It is a fact of economic life that prices come down more slowly than they rise. This is down to what economists call lagging. Much of that is less about the market than there being less incentive to reduce than raise prices.

The government took some comfort this week from food price inflation falling to 12 per cent. That is still high and driving a cost of living crisis. As farmers face an income squeeze between still-high costs and falling prices some of the politicians who pontificate about this crisis should be turning sound bites into questions.

There is certainly fertile ground for questions. Top of the list is why the problem is worse in the UK than elsewhere in Europe and why it is happening when prices paid to farmers are continuing to fall for the headline commodities. Widen those questions out and what is happening is at odds with the global situation. The UN Food and Agriculture price index fell again in August.

These were led by meat, dairy, cereals and vegetable oils in a now well-established trend to lower prices. Dairy prices are now 22 per cent below their March 2022 peak, but shoppers are not feeling the impact. Processors and retailers are having to recover higher wage and other costs, but there is a strong case for making clear to consumers that farmers are not gaining from what is happening. Beyond that the case is still robust for a proper, politician-led look at UK food security to establish what, if any, lessons have been learned from recent events.

It was ironic that when farm ministers met for their informal farm council under the Spanish EU presidency that an event to discuss climate change almost fell victim to yet more extreme weather. What should have been a nice few days in September in Cordoba ended up a battle against winds and flash floods. Coming after a cold spring and a summer of heatwaves, droughts and floods that all affected agriculture ministers had every incentive to come up with solutions to maintain farming productivity.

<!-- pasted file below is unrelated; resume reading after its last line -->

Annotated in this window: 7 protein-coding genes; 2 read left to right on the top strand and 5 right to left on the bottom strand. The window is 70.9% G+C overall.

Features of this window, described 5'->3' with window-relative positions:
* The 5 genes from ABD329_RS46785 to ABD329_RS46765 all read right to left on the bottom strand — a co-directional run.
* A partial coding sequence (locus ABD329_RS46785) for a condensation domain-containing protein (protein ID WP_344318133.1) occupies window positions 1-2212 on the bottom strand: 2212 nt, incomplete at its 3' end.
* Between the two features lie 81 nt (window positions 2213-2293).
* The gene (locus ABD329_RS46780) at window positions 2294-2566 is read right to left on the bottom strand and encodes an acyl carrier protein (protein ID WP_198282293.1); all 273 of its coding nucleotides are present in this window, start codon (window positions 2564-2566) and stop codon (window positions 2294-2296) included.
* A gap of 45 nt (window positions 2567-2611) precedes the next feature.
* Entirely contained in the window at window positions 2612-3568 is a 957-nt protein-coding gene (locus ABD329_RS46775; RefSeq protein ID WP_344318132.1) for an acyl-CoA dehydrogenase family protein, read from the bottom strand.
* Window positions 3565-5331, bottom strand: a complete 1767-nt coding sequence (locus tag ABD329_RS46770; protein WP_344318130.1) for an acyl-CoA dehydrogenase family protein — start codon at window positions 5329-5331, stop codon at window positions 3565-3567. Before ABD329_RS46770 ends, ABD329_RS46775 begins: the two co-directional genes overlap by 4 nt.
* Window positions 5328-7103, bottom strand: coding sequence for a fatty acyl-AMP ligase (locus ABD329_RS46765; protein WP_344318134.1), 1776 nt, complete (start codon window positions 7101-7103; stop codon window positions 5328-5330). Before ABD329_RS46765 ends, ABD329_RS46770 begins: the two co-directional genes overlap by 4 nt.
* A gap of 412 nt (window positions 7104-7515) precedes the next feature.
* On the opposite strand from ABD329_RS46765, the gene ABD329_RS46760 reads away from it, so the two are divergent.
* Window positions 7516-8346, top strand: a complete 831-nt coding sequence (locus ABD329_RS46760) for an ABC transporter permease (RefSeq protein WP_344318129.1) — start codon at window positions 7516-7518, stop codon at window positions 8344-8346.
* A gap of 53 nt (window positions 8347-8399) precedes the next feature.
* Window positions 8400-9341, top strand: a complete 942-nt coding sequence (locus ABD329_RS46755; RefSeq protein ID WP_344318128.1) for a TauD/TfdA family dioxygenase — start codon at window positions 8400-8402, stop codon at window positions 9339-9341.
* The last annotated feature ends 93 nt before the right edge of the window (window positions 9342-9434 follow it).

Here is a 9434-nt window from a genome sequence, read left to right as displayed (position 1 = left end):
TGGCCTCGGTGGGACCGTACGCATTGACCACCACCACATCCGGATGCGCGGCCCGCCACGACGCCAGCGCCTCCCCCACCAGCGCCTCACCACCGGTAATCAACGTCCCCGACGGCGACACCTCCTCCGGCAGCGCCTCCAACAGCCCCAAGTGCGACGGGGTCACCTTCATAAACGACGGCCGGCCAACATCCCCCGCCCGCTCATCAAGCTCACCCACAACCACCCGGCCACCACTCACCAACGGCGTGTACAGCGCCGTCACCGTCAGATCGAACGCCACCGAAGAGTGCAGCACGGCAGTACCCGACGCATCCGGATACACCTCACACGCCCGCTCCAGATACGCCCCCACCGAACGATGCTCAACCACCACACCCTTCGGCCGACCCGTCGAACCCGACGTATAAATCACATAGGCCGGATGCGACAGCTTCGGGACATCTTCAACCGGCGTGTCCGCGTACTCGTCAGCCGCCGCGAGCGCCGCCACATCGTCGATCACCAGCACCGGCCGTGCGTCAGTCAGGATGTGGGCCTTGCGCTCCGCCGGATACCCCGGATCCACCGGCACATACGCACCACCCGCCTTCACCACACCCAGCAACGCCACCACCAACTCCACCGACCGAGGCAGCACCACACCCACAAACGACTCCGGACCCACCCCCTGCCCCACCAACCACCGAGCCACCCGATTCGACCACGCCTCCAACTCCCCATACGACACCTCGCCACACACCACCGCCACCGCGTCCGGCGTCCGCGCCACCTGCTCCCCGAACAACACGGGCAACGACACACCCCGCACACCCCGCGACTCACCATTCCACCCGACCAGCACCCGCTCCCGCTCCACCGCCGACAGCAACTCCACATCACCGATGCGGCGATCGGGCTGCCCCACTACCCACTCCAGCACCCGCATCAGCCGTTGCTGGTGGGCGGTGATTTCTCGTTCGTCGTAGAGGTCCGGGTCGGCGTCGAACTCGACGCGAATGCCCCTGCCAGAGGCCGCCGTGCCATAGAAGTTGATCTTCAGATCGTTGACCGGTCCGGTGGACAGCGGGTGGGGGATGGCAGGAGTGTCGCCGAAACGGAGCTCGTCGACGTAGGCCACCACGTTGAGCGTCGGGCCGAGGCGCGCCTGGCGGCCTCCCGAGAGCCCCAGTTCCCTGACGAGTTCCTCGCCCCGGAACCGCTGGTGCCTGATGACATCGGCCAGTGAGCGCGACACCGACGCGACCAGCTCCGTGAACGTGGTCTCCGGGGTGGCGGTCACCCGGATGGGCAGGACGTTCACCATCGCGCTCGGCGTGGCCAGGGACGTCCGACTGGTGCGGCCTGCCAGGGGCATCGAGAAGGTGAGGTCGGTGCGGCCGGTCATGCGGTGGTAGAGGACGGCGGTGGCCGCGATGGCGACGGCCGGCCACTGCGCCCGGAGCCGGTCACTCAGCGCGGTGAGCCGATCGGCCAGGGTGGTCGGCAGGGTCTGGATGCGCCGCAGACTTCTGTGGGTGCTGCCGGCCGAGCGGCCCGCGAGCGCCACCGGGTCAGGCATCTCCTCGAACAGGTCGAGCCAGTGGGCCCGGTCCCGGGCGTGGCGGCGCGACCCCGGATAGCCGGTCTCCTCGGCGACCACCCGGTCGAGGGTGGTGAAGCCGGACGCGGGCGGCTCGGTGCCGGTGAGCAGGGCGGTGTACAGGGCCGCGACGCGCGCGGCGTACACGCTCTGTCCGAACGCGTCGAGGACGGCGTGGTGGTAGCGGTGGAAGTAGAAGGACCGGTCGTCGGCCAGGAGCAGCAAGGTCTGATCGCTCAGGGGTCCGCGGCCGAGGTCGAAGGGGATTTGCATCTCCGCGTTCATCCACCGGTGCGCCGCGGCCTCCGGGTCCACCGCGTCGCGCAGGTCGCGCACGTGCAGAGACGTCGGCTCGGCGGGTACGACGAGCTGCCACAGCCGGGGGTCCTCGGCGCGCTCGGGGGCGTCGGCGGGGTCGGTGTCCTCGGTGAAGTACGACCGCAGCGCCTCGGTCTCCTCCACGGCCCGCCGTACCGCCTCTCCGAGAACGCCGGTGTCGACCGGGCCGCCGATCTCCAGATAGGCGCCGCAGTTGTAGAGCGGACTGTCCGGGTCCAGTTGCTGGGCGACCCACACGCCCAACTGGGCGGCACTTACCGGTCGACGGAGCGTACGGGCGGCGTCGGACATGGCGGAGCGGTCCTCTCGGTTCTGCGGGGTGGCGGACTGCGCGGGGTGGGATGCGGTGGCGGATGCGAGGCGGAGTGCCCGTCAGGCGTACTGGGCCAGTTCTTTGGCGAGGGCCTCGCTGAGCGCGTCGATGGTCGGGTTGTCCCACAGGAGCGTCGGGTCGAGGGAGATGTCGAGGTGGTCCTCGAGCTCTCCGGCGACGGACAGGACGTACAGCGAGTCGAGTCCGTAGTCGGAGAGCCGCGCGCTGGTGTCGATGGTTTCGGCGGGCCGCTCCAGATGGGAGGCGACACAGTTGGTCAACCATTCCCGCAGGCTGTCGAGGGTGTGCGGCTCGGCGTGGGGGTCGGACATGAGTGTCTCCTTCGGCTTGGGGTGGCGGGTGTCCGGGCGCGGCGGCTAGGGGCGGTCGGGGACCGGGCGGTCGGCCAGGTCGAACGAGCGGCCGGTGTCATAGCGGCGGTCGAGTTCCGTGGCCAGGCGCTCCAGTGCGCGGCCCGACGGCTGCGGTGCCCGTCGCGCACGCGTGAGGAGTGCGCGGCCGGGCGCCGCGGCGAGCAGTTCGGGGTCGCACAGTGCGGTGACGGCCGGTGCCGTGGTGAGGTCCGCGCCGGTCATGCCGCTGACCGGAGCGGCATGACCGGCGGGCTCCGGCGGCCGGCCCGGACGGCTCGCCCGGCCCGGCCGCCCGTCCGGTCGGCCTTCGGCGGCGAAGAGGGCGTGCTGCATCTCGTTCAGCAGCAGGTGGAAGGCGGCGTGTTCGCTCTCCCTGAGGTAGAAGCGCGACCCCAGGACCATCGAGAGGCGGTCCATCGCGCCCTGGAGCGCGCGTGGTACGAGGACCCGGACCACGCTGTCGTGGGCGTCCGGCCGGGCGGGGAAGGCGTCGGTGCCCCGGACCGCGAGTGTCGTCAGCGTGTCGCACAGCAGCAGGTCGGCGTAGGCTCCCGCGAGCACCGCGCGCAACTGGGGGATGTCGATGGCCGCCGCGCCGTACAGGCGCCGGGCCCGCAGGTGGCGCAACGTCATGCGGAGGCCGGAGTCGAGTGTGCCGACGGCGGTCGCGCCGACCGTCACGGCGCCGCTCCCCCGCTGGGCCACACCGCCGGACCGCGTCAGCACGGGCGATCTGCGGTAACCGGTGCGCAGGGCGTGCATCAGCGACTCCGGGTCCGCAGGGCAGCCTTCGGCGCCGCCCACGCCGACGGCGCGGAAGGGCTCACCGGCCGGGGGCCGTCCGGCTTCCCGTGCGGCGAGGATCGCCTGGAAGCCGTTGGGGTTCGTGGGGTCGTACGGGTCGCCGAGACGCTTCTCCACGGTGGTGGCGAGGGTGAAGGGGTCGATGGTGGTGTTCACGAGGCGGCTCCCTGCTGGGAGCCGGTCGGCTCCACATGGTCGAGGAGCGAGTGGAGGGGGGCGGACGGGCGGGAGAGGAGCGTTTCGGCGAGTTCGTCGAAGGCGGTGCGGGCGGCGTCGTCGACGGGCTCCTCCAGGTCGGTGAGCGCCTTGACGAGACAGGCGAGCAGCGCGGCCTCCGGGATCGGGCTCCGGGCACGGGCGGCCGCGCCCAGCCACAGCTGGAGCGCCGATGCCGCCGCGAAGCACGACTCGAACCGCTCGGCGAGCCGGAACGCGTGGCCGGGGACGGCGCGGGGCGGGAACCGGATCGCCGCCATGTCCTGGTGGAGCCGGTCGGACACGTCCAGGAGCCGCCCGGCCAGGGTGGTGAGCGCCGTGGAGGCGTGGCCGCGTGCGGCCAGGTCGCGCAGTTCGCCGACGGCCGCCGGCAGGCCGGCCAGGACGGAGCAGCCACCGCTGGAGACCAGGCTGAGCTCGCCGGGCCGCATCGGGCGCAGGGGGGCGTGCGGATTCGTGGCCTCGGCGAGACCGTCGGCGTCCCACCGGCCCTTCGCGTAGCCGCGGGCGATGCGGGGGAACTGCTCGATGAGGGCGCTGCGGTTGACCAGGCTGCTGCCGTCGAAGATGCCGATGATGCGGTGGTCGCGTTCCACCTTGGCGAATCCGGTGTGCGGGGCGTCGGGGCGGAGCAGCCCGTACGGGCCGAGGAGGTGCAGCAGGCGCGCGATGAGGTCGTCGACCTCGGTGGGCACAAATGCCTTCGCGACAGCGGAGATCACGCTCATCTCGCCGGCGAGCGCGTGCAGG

To their credit they see this as the basis of a secure European food supply. Whatever the reasons driving the debate, they delivered an outcome on gene editing, known in Europe as novel genomic techniques or NGTs. Ministers put their weight behind European Commission plans to allow this as part of food production, with protections for organic farming and rules to prevent any blurring between NGTs and genetic modification (GM). There are still questions about patent protection and labelling. A key issue is how it benefits consumers labelling something that is genetically the same as the outcome of natural selection.

Avoiding this is about standing up to the green lobby that is opposed to NGTs and it would be good if Brussels finally took a pro-science stance and insisted there is no case for labelling.

NGTs are clearly a science that is here to stay a useful new tool in the breeding toolbox to be used as an effective and useful alternative to GM techniques. It is a compromise, but still a victory for science over the Luddites that oppose all scientific progress. Progress on NGTs was welcomed across the farming and food industry in Europe. COPA, which represents EU farm unions, urged Brussels to accelerate the process of turning this into legislation.

It claimed this would allow Europe to remain globally competitive and achieve the holy grail outcome of producing more and better at a reduced cost for the environment and to the benefit of the sustainability of agriculture. CEJA, which represents young farmer organisations, said the EU must embrace all available technology to ensure a successful future for the next generation in agriculture. The Greens, who opposed this, were left fuming in the European parliament about the decision, but their opposition is not securing meaningful support.

Brussels has countered opposition with a new version of sustainable intensification as a goal. It is now using the phrase 'new technologies for a more sustainable agriculture' to win over opposition. Just as the weather in Spain focussed the minds of the informal farm council a summer of freak weather and a year of food price inflation has focussed consumer minds back to the real world from the stop-all-progress approach. A new era could be opening for agriculture and science, making the UK return to the EU Horizon science programme an example of perfect timing.